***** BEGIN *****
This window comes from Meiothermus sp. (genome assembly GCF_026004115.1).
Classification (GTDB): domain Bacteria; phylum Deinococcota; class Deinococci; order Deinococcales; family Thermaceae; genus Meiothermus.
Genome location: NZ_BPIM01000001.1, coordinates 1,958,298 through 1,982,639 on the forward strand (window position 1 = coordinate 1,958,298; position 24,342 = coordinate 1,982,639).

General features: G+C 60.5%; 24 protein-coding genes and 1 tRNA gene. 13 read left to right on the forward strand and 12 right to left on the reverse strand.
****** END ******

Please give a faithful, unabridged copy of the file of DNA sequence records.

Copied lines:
This window comes from Meiothermus sp. (genome assembly GCF_026004115.1).
Classification (GTDB): domain Bacteria; phylum Deinococcota; class Deinococci; order Deinococcales; family Thermaceae; genus Meiothermus.
Genome location: NZ_BPIM01000001.1, coordinates 1,958,298 through 1,982,639 on the forward strand (window position 1 = coordinate 1,958,298; position 24,342 = coordinate 1,982,639).

General features: G+C 60.5%; 24 protein-coding genes and 1 tRNA gene. 13 read left to right on the forward strand and 12 right to left on the reverse strand.